Impairment Versus Intrusion: Drugs and Alcohol in Safety-Sensitive Positions
Compliance & Enforcement Health & Safety Legislation fitness for duty
Nearly two years have passed since the Supreme Court of Canada ruled in Communications, Energy and Paperworkers Union of Canada, Local 30 v. Irving Pulp & Paper Ltd. that the mandatory, random alcohol testing of unionized employees in safety-sensitive positions at Irving’s operations in Saint John, New Brunswick was unreasonable. Yet employers still struggle to understand how to manage testing policies in the workplace.
In the instance of oil companies like Suncor, provincial courts have ruled in favour of labour concerns in two separate cases over the last year, and against random-drug-and-alcohol testing at the company’s Wood Buffalo operations in Alberta and the use of pre-access testing at its worksite in Sarnia, Ontario.
Christina Hall, partner in Fasken Martineau DuMoulin LLP’s Labour and Employment Group and adjunct professor in Employment Law at the University of Western Ontario in London, speaks with ohs canada about how employers can balance the safety risks associated with workplace impairment and individual privacy rights.
OHS: Under what conditions can employers legally conduct random drug-and-alcohol testing?
CH: That is an excellent general question that you would think would have a straightforward answer, but it does not. The answer will depend on whether the workplace is unionized or not and, to some extent, which jurisdiction’s laws apply to the workplace. In a unionized workplace, employers must consider the application of arbitral case law that has been developed by the courts and arbitrators over the years. In a non-unionized workplace, employers must consider adjudication by human-rights tribunals and courts under human-rights legislation. So the frameworks are fairly different.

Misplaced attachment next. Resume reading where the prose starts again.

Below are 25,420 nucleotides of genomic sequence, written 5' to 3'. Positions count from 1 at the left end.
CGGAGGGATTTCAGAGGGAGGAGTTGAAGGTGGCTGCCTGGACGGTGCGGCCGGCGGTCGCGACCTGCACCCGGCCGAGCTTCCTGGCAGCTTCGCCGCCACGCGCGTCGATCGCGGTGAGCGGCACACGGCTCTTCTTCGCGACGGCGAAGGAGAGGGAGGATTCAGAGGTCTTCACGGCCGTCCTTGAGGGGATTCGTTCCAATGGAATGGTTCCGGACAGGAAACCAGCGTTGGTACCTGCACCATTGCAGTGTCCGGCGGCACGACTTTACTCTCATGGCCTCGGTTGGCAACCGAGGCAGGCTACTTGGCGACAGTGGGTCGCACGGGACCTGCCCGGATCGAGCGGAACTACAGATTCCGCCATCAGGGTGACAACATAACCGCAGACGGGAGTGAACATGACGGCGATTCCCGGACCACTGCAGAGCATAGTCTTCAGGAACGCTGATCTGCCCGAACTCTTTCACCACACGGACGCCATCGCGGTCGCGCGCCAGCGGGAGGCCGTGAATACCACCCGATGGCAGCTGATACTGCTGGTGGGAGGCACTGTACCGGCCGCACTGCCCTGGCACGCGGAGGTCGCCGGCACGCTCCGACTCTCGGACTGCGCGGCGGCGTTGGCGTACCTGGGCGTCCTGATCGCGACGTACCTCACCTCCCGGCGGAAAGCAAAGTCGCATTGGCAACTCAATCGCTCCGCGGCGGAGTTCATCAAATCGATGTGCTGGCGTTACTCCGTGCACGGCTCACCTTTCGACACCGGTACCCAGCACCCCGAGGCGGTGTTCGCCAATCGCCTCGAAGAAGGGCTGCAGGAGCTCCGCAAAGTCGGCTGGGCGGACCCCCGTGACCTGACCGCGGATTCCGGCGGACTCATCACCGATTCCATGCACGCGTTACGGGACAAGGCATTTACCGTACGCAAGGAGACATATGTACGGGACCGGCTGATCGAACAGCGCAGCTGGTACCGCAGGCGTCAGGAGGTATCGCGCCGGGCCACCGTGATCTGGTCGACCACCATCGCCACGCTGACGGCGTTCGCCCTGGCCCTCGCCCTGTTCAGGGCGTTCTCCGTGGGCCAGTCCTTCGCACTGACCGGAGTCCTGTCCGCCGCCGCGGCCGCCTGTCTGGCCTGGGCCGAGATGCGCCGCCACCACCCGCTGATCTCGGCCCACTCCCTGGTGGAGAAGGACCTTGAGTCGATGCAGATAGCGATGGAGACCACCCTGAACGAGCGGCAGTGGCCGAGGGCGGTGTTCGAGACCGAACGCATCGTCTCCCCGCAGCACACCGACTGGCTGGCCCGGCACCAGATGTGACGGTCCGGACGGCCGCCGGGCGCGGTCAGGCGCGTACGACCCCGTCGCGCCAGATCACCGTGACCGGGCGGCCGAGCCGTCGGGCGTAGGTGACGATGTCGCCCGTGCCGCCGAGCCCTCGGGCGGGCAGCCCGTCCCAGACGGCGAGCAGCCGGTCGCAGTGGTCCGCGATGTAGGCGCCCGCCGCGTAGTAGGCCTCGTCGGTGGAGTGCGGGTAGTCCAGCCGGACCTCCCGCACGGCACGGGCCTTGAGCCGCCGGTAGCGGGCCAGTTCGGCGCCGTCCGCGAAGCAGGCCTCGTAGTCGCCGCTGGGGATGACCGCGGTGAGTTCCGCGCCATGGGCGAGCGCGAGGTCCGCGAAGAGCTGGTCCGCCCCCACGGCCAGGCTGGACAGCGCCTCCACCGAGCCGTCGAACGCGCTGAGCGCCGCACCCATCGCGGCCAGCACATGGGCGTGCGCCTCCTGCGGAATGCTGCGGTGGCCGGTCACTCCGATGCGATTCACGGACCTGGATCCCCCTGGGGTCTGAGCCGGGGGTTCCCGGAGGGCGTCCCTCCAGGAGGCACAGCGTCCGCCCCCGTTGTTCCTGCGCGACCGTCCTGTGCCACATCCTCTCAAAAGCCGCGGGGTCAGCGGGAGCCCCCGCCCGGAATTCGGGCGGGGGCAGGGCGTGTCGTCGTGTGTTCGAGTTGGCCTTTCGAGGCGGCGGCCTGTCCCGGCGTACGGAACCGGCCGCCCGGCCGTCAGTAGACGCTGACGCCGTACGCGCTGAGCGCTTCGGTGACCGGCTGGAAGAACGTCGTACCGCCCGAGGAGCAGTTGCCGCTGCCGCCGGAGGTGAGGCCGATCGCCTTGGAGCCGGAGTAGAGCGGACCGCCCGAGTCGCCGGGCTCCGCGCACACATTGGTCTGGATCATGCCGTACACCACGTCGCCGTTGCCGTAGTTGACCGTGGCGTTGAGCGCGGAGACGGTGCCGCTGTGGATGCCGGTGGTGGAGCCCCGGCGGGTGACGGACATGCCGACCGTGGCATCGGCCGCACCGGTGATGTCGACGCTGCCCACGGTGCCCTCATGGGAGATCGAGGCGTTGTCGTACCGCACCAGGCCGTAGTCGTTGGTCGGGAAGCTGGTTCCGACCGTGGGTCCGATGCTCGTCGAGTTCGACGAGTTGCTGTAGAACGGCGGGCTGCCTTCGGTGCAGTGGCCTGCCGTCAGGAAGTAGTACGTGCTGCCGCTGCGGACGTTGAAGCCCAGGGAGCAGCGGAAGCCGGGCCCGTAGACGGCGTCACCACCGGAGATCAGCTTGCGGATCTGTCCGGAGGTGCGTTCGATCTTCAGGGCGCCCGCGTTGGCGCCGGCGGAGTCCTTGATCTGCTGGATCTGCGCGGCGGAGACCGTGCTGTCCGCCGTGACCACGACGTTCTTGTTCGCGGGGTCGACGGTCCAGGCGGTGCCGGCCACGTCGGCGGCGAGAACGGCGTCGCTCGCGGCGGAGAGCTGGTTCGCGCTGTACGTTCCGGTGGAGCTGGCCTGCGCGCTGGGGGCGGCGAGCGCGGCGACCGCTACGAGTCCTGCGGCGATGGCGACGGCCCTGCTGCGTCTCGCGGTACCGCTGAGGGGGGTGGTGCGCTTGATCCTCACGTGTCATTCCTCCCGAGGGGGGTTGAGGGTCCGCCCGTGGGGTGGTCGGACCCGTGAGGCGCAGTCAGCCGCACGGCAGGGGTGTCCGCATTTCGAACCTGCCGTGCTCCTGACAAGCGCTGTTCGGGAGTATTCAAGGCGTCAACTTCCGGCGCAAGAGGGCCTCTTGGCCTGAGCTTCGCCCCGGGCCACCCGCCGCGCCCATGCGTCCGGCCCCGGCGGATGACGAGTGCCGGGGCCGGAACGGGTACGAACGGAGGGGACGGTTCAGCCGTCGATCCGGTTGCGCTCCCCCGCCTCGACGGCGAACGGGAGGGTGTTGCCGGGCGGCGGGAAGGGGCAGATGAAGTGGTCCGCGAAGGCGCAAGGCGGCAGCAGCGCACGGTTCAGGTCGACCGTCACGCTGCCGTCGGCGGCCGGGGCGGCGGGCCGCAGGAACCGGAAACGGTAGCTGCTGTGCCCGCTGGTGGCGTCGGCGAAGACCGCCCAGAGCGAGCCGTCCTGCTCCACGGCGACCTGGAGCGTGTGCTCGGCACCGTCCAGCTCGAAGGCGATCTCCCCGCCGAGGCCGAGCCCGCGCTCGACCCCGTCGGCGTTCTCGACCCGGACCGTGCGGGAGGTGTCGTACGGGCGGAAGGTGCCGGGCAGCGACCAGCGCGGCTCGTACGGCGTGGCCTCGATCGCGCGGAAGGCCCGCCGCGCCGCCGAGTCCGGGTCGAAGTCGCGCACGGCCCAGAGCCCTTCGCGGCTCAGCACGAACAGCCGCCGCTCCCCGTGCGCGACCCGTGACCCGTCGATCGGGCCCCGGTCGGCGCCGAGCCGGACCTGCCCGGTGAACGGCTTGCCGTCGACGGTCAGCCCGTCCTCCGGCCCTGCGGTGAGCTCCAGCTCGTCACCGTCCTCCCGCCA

Employers need to put a lot of thought into these programs. Most testing programs are only one element of a more comprehensive fitness-for-duty or drug-and-alcohol policy that applies to the workplace. For example, there is usually an education element that would ask employees, for instance, to come forward if they believe they are impaired or taking medication that might impair them. I think the difficulty is that sometimes, employers will attempt to impose a policy in Canada that was developed in another country, or from one Canadian jurisdiction to another, without realizing that the law might not be the same. So the key for an employer, really, is to understand the law that applies to their business and industry in their jurisdiction, and to create a well thought-out policy accordingly.
OHS: What justifications are needed for these testing policies to hold up in court?